Millions of people snatched up legitimate /*Cyber Monday*/ deals, but the federal government is advising caution. Some online purchases are actually "knockoff" purses and clothing. Other counterfeit items sold online can be downright dangerous.
Federal agents are trying to put counterfeit sites out of business. On Monday, the federal government shut down 150 website domains, an 80 percent increase over last year's Cyber Monday.
For consumers, Cyber Monday is the time to hit the Internet for holiday shopping deals. But to federal agents, Monday is significant in another way.
"'Intellectual property rights Monday'," said Claude Arnold, Special Agent in Charge, /*U.S. Immigration Customs and Enforcement*/.
With the growing problem of knockoffs being sold online, not only are shoppers missing out on quality, they could also be unwittingly aiding international criminal organizations linked to more serious crimes.
And in some cases, it's not only illegal, it's dangerous.
"Not only are they substandard, but you don't know what's in these products," said Arnold. "You don't know what's in these counterfeit Viagra pills, chemically. They're not regulated."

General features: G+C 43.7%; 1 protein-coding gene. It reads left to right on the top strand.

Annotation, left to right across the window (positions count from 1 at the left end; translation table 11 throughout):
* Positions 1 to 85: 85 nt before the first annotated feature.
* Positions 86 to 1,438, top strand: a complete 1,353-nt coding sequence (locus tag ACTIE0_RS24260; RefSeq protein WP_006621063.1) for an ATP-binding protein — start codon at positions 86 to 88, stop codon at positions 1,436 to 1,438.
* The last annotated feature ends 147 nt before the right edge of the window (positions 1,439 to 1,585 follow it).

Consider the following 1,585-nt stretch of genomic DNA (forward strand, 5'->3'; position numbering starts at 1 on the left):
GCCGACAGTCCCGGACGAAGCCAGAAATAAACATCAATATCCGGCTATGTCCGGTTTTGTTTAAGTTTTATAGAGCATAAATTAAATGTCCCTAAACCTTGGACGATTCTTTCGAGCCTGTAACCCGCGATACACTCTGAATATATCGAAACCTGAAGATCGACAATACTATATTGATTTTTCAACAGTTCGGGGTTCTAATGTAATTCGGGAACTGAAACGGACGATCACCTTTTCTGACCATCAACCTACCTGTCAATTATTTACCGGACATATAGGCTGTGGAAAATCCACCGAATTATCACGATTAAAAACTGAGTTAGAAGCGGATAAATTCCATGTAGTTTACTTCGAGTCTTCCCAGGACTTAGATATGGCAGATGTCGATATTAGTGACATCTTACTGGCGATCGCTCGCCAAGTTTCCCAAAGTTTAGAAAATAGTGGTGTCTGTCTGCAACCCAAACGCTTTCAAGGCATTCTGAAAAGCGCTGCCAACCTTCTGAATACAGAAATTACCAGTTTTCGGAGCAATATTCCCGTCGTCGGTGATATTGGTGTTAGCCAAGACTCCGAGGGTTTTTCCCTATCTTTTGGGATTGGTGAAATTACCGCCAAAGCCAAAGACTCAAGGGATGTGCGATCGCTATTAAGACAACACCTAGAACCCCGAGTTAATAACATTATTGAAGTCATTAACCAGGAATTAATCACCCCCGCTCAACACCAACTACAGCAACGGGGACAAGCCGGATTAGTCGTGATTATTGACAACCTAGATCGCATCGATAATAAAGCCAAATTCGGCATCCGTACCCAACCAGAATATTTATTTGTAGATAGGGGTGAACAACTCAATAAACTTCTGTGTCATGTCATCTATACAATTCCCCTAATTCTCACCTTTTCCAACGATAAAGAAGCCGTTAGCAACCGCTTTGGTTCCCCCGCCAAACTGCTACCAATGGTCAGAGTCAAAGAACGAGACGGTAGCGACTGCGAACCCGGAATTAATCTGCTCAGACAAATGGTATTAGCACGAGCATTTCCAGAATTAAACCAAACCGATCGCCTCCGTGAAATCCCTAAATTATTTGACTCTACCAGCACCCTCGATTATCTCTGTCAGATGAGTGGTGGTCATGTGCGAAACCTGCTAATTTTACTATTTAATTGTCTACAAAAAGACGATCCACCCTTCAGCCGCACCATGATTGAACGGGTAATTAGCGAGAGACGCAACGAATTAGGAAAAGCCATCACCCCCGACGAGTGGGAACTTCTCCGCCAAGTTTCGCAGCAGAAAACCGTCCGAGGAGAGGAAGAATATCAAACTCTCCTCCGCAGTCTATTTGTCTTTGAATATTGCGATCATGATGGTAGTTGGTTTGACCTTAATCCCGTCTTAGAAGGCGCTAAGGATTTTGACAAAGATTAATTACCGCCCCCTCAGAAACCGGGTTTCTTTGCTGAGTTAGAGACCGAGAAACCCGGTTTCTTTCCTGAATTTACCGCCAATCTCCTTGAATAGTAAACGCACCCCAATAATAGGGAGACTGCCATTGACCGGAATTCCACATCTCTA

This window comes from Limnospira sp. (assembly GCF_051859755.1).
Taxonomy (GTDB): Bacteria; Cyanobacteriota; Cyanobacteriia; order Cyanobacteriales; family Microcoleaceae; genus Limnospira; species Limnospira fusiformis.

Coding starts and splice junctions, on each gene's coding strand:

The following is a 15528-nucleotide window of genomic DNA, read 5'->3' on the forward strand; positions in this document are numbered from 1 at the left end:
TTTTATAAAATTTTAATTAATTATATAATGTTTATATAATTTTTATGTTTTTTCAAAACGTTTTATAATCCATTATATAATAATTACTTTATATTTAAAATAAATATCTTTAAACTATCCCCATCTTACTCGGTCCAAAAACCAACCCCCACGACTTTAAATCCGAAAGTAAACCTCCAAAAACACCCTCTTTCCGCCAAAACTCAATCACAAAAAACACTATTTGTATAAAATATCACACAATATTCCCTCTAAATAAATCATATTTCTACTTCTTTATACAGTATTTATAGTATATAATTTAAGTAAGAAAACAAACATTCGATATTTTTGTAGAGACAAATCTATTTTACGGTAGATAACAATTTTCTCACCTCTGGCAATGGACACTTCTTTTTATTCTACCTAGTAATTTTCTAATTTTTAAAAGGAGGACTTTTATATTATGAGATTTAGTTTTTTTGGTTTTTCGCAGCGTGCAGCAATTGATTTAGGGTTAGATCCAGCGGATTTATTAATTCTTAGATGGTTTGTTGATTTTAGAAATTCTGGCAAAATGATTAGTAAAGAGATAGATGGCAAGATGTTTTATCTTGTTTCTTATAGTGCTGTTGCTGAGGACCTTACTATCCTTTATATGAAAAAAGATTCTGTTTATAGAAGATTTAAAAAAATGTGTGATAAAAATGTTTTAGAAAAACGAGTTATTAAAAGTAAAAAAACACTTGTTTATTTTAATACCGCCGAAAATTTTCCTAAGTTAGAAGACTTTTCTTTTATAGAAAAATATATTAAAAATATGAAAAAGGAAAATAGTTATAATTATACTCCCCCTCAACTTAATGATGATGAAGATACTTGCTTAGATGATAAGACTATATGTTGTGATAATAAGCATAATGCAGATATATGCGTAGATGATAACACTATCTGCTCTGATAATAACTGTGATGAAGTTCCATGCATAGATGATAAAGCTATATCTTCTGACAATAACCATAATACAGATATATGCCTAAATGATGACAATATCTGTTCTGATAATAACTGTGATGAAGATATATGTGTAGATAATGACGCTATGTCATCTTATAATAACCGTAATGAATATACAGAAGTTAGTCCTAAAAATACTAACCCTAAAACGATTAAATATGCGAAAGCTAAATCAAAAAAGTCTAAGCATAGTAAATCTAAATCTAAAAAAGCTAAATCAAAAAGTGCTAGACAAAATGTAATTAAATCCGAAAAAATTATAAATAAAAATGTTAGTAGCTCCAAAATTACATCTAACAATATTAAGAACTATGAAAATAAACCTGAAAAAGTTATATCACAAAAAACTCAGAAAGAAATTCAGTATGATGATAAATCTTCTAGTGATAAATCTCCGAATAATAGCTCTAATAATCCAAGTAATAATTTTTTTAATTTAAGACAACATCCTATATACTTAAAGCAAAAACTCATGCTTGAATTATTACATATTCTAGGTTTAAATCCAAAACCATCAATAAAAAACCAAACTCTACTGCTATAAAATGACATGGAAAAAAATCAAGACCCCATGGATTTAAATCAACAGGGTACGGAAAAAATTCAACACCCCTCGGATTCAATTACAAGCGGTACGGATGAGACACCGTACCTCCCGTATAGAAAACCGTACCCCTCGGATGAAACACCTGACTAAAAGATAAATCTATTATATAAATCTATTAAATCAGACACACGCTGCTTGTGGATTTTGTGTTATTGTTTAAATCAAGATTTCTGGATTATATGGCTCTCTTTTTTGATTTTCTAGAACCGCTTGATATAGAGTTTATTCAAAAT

Pharmaceuticals are at the forefront of the online counterfeit industry. Other big sellers include counterfeit batteries that can leak acid, Christmas lights that can cause fires, and of course electronics, handbags and movies.
So how do you know what you're getting?
"If the price is too good to be true, it is too good to be true," said Arnold. "If something is 50 percent less than what the retail price would be, then it's probably counterfeit."
Since June 2010, the government has shut down 350 domain names, with a notification posted along with a public-service announcement about why sites were taken offline.
The most obvious indicator when dealing with counterfeit merchandise is the quality of the product. When dealing with items online, the quality of the website is sometimes an indicator. If there's no contact information on the site, that's another red flag.